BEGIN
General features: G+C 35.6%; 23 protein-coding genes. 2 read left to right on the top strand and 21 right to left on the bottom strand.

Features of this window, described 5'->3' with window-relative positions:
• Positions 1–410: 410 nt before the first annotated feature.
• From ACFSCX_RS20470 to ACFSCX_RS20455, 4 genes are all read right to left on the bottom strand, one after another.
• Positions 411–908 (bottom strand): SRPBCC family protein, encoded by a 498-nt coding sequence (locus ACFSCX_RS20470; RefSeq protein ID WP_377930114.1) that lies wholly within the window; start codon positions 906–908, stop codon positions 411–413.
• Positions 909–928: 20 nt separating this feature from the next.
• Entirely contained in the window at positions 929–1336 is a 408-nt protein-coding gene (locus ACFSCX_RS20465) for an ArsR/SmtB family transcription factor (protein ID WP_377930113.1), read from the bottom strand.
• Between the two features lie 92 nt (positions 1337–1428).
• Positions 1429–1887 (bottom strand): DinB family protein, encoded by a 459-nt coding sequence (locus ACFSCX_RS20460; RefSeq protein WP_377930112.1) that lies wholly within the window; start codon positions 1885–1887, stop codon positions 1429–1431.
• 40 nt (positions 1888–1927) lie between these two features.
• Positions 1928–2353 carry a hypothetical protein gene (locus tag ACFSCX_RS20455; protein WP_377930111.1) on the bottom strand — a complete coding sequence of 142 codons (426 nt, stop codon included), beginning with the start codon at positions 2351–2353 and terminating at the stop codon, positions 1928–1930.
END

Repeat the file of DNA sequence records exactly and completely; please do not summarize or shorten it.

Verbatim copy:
General features: G+C 35.6%; 23 protein-coding genes. 2 read left to right on the top strand and 21 right to left on the bottom strand.

Features of this window, described 5'->3' with window-relative positions:
• Positions 1–410: 410 nt before the first annotated feature.
• From ACFSCX_RS20470 to ACFSCX_RS20455, 4 genes are all read right to left on the bottom strand, one after another.
• Positions 411–908 (bottom strand): SRPBCC family protein, encoded by a 498-nt coding sequence (locus ACFSCX_RS20470; RefSeq protein ID WP_377930114.1) that lies wholly within the window; start codon positions 906–908, stop codon positions 411–413.
• Positions 909–928: 20 nt separating this feature from the next.
• Entirely contained in the window at positions 929–1336 is a 408-nt protein-coding gene (locus ACFSCX_RS20465) for an ArsR/SmtB family transcription factor (protein ID WP_377930113.1), read from the bottom strand.
• Between the two features lie 92 nt (positions 1337–1428).
• Positions 1429–1887 (bottom strand): DinB family protein, encoded by a 459-nt coding sequence (locus ACFSCX_RS20460; RefSeq protein WP_377930112.1) that lies wholly within the window; start codon positions 1885–1887, stop codon positions 1429–1431.
• 40 nt (positions 1888–1927) lie between these two features.
• Positions 1928–2353 carry a hypothetical protein gene (locus tag ACFSCX_RS20455; protein WP_377930111.1) on the bottom strand — a complete coding sequence of 142 codons (426 nt, stop codon included), beginning with the start codon at positions 2351–2353 and terminating at the stop codon, positions 1928–1930.